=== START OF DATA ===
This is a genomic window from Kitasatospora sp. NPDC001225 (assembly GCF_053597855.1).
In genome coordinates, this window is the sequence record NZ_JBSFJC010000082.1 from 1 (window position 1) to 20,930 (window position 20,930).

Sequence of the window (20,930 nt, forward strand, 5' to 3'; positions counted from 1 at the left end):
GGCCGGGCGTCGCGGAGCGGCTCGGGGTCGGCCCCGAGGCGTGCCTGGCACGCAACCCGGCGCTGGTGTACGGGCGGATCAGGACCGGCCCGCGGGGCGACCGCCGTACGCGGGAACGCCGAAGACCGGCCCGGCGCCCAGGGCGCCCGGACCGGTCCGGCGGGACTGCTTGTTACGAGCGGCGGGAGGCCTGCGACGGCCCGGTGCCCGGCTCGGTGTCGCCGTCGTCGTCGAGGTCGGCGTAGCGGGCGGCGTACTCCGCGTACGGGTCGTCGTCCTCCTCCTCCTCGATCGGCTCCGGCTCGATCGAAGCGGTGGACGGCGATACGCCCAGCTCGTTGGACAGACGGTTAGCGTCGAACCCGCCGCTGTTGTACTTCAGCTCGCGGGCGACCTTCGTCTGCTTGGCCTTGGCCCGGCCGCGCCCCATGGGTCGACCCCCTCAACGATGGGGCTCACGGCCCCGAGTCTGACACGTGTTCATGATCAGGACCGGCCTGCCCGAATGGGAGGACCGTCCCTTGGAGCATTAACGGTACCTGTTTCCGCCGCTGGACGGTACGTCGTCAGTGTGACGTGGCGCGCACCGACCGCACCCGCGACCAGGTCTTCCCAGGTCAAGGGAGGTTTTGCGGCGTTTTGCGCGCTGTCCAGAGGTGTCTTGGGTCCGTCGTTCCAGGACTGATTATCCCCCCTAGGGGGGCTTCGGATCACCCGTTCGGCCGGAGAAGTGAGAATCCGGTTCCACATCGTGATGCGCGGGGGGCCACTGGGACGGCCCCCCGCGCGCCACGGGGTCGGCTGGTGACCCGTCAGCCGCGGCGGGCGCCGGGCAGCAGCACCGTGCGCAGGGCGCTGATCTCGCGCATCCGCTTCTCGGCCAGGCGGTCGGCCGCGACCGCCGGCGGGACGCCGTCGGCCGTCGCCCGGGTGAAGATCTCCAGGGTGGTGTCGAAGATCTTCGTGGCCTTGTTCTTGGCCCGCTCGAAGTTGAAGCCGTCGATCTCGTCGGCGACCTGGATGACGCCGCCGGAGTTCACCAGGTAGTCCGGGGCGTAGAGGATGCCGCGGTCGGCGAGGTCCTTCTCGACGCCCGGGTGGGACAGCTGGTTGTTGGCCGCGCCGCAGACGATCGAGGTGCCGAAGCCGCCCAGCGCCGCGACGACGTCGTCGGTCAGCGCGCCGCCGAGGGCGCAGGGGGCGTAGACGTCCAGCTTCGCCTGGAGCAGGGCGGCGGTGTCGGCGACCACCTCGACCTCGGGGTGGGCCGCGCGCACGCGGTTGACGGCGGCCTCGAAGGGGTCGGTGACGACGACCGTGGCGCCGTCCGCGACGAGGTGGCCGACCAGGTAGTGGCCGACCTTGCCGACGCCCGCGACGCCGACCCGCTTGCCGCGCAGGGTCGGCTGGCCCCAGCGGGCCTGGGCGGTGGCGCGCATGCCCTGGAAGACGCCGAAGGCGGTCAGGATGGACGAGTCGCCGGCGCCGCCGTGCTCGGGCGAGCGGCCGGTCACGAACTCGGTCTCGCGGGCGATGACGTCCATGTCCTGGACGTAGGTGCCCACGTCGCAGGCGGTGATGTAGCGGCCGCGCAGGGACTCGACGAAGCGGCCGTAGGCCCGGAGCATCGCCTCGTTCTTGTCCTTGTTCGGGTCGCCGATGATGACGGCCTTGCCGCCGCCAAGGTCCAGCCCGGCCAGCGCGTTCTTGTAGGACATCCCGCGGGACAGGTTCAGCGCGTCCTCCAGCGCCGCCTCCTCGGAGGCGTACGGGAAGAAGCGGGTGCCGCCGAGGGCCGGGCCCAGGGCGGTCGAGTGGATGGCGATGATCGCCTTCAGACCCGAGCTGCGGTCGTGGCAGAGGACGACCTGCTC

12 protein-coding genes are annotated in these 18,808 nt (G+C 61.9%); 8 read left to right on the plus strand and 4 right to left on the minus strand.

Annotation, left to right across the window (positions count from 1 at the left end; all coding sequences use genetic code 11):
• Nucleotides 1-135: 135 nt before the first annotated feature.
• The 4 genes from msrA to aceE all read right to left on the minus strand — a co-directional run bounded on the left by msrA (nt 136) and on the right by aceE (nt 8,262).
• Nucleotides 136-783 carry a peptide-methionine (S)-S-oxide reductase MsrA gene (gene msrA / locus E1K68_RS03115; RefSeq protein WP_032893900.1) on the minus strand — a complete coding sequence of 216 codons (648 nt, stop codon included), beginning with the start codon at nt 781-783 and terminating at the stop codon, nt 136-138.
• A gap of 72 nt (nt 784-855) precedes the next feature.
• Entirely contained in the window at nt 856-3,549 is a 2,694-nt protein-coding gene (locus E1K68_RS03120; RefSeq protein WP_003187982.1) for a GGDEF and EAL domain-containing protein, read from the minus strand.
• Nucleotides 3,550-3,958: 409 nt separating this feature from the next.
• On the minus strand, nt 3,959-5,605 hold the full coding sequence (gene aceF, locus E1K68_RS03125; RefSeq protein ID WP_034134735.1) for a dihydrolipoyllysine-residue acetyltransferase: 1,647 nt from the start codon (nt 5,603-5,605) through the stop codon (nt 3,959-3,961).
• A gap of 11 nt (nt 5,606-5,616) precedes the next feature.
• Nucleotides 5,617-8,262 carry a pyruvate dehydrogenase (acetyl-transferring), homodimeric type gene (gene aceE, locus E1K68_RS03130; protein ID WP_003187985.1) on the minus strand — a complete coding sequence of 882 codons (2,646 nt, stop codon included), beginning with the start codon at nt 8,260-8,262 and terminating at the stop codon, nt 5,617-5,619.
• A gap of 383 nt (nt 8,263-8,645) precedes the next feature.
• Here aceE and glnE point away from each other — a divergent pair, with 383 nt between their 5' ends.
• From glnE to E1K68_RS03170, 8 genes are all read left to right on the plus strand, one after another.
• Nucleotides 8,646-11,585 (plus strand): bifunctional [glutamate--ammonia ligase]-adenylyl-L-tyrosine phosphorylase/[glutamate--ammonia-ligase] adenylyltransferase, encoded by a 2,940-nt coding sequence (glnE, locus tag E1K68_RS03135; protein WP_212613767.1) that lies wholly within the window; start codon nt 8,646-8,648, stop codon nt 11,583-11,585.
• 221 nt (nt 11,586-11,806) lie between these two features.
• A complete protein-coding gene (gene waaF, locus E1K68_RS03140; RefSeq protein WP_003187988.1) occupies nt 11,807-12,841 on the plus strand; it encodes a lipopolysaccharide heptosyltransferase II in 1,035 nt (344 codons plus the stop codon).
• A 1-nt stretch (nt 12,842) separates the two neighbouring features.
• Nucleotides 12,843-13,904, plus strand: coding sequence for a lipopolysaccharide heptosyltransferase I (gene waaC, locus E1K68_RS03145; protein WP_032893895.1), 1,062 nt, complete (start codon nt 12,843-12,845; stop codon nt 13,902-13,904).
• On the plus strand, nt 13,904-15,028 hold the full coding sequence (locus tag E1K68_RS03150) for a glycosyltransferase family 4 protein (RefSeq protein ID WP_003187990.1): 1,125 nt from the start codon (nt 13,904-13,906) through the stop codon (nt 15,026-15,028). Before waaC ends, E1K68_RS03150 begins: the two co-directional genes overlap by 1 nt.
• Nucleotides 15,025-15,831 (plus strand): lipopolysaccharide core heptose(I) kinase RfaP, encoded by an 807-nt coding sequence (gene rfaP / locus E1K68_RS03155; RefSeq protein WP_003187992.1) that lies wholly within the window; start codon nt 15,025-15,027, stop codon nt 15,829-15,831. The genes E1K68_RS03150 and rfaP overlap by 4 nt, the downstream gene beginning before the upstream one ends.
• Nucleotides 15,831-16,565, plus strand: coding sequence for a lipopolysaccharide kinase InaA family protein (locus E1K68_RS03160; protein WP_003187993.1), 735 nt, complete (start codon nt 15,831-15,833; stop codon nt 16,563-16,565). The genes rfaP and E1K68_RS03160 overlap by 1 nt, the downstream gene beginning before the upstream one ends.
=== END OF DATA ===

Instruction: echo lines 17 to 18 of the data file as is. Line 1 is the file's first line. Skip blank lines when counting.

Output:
• Here aceE and glnE point away from each other — a divergent pair, with 383 nt between their 5' ends.
• From glnE to E1K68_RS03170, 8 genes are all read left to right on the plus strand, one after another.